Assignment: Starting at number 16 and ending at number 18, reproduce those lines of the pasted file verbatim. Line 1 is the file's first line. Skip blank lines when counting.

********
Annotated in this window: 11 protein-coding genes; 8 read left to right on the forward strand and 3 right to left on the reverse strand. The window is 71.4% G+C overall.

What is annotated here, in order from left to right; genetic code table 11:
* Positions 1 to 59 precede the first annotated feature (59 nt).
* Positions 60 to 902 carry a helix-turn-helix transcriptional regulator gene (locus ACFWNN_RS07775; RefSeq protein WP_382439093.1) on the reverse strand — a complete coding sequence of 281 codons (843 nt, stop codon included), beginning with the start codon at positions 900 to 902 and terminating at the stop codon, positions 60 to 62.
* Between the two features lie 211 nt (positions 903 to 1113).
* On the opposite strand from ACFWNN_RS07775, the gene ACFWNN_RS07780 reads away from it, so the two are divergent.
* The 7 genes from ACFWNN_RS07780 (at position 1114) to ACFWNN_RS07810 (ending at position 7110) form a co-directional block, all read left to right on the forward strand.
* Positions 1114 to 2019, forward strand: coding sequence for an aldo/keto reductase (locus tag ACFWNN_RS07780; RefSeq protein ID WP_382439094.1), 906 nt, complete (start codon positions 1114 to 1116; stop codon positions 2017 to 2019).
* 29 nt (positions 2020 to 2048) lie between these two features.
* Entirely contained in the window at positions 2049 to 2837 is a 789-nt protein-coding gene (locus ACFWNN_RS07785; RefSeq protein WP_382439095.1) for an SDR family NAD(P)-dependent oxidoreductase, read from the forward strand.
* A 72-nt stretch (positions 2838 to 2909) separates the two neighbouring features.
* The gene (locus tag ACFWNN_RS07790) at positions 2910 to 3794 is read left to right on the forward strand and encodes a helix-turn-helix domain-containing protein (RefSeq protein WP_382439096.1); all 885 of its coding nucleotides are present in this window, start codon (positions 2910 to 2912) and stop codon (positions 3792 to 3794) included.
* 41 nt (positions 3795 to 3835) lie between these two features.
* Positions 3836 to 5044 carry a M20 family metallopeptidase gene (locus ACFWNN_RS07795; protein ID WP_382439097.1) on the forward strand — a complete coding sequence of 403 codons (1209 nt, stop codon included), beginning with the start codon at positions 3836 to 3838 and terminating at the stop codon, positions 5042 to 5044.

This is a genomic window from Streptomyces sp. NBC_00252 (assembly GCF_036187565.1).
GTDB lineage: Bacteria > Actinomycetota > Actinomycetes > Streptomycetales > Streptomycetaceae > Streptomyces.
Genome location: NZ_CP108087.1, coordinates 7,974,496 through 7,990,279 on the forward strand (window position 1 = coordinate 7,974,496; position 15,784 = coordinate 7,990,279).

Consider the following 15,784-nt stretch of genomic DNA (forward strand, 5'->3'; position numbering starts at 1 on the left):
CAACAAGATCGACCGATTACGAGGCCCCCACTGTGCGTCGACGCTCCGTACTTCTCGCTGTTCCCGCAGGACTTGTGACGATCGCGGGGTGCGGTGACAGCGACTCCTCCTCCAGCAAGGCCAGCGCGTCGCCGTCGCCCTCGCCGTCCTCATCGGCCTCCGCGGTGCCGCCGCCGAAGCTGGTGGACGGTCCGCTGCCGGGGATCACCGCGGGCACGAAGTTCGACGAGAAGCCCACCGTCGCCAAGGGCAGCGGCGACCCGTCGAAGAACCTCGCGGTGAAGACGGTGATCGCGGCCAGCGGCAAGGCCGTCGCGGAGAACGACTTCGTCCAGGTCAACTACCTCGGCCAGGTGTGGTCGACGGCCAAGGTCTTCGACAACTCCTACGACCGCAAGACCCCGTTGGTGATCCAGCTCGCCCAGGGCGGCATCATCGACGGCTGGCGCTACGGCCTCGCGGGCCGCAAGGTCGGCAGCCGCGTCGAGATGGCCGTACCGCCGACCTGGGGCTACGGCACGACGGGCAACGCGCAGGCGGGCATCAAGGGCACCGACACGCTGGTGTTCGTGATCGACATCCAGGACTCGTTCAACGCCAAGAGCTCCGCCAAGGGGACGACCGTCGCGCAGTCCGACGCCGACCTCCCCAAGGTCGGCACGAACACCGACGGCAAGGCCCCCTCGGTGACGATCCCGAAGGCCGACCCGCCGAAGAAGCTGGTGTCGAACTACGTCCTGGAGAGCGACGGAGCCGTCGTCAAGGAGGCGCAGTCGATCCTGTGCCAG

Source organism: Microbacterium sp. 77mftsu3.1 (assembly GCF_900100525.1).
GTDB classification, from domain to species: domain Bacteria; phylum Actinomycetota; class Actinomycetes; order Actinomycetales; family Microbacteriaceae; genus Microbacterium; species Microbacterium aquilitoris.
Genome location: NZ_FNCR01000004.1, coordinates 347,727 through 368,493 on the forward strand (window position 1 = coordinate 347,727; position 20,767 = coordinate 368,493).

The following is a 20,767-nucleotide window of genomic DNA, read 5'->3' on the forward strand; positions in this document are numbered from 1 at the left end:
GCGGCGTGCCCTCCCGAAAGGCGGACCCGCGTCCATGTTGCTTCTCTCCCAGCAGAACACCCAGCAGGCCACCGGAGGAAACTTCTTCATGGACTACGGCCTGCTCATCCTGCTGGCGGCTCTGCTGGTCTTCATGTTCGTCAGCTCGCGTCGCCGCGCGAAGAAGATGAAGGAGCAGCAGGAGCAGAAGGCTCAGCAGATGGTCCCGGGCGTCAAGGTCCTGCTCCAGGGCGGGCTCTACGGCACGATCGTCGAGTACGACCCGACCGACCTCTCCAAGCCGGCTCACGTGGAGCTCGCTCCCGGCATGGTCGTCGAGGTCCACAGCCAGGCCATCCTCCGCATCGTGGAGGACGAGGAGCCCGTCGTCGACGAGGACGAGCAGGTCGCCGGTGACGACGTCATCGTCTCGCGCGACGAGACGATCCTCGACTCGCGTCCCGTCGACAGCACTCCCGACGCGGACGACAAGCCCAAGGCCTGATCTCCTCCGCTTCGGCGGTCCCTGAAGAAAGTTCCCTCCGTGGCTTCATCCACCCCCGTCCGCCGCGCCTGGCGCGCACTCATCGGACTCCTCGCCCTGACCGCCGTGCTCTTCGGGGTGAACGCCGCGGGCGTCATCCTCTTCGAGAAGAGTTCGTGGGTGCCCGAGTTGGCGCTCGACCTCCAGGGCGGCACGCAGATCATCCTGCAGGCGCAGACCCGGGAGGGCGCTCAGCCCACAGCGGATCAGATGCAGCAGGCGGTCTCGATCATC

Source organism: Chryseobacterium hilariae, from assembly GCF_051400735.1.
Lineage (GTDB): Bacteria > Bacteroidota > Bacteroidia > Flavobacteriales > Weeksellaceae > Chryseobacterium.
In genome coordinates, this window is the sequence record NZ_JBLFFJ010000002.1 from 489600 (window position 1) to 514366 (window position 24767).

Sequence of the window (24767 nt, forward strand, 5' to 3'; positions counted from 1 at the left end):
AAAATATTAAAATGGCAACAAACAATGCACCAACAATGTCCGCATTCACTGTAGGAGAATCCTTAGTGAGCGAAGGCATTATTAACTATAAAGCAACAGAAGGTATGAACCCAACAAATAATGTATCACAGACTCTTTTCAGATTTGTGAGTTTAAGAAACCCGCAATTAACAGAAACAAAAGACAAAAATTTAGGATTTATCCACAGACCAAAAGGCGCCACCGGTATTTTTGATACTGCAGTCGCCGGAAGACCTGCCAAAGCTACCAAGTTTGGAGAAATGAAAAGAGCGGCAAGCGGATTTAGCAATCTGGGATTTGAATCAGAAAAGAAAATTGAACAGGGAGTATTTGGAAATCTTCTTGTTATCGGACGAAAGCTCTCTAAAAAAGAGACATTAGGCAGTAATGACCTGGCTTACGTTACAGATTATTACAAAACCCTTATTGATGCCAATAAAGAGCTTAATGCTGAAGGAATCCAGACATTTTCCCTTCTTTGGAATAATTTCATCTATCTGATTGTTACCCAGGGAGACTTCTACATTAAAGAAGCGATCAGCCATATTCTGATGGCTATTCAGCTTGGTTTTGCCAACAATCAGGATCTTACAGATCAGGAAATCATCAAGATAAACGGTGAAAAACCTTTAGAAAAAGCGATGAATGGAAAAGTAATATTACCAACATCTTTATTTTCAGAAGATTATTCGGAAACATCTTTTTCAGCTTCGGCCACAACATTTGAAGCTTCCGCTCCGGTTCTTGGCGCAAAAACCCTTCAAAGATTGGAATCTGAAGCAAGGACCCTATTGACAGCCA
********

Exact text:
GTDB lineage: Bacteria > Actinomycetota > Actinomycetes > Streptomycetales > Streptomycetaceae > Streptomyces.
Genome location: NZ_CP108087.1, coordinates 7,974,496 through 7,990,279 on the forward strand (window position 1 = coordinate 7,974,496; position 15,784 = coordinate 7,990,279).

Consider the following 15,784-nt stretch of genomic DNA (forward strand, 5'->3'; position numbering starts at 1 on the left):